Beatrice Cooper (BC-95-208)

‘Road to Life’ poster. Mezhrabpomfilm, Public domain, via Wikimedia Commons

In 1995, Beatrice Cooper heard about Cinema Culture in 1930s Britain from a friend, contacted the project office with an offer of assistance, and eventually became one of CCINTB’s eighteen core informants based in and around the London suburb of Harrow. She was interviewed in her home on 20 July and 27 November 1995. Mrs Cooper was born in Hendon, north London, in 1921, and her father was Russian. She left school at the age of sixteen and won a scholarship to the Guildhall School of Music and Drama. She was a secretary in her first job, and later a housewife and a performer.

In her first interview, Mrs Cooper recalls her earliest cinemagoing memory–of being impressed by a particular scene in the 1927 version of Seventh Heaven, which she saw in a cinema in Kentish Town at the age of five or six: she had been taken there by the family’s maid. She mentions, and describes scenes from, films seen in favoured haunts such as the Academy cinema in Oxford Street and the Everyman in Hampstead, recollecting her particular enjoyment of the 1931 Soviet film Putyovka v zhizn/Road to Life. She talks about collecting photographs of film stars–her all-time favourite was Greta Garbo: “I was totally in awe of her. She had a special sort of magic” –and about winning a Picturegoer competition and meeting Madeleine Carroll at the prizegiving ceremony; about weekday afternoon visits, usually with school friends, to a cinema where the programme featured live acts and service of tea at seat during the interval. She liked Deanna Durbin and Grace Moore and the British actress Nova Pilbeam, whom she once saw on a train. In the course of the interview Mrs Cooper names upwards of fifty films that she remembers seeing. Unusually among our informants, she recalls enjoying Russian, German and French films, and refers to the many emigré film actors and directors working in Britain in the 1930s. She talks about queuing to get into the cinema and about the packed and smoky picture houses that you could sit in all day: “such a lovely atmosphere.”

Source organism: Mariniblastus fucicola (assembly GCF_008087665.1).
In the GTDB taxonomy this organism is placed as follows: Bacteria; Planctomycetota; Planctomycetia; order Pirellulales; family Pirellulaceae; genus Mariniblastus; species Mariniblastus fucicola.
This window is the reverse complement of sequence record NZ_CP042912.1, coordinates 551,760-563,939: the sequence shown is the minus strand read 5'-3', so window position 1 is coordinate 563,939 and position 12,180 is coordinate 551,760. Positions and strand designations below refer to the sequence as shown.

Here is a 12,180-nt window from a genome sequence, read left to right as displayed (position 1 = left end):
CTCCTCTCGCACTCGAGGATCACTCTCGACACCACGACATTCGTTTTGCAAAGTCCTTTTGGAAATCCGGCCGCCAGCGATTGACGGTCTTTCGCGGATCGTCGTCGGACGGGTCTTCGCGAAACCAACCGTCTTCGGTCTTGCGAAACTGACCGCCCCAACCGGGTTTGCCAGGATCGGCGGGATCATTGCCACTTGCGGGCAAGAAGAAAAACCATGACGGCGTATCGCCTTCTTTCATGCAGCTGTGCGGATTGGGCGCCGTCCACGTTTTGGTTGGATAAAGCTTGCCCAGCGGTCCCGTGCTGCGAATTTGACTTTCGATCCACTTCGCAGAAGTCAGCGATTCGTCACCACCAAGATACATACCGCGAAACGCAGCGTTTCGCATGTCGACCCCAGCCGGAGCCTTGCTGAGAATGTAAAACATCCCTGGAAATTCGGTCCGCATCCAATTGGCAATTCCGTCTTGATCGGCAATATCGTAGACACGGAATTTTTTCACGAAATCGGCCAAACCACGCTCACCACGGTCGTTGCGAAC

In her second interview, Mrs Cooper takes the interviewer through her autograph book, talking about some of the actors who signed it and about other stars of the period, including Elisabeth Bergner, Norma Shearer, and Nova Pilbeam, who starred in emigré director Berthold Viertel’s Little Friend (1934).

Documents, Memorabilia and Related Links
Harrow home page
Article 'Madeleine Carroll Among the Fans' (Beatrice Cooper is one of prizewinners) (BC-95-208AR001)
Palace Cinema ( site)
Picturegoer editions January-April 1935 (large file; site)
Litte Friend, 1934 (YouTube)
Road to Life, 1931 (YouTube)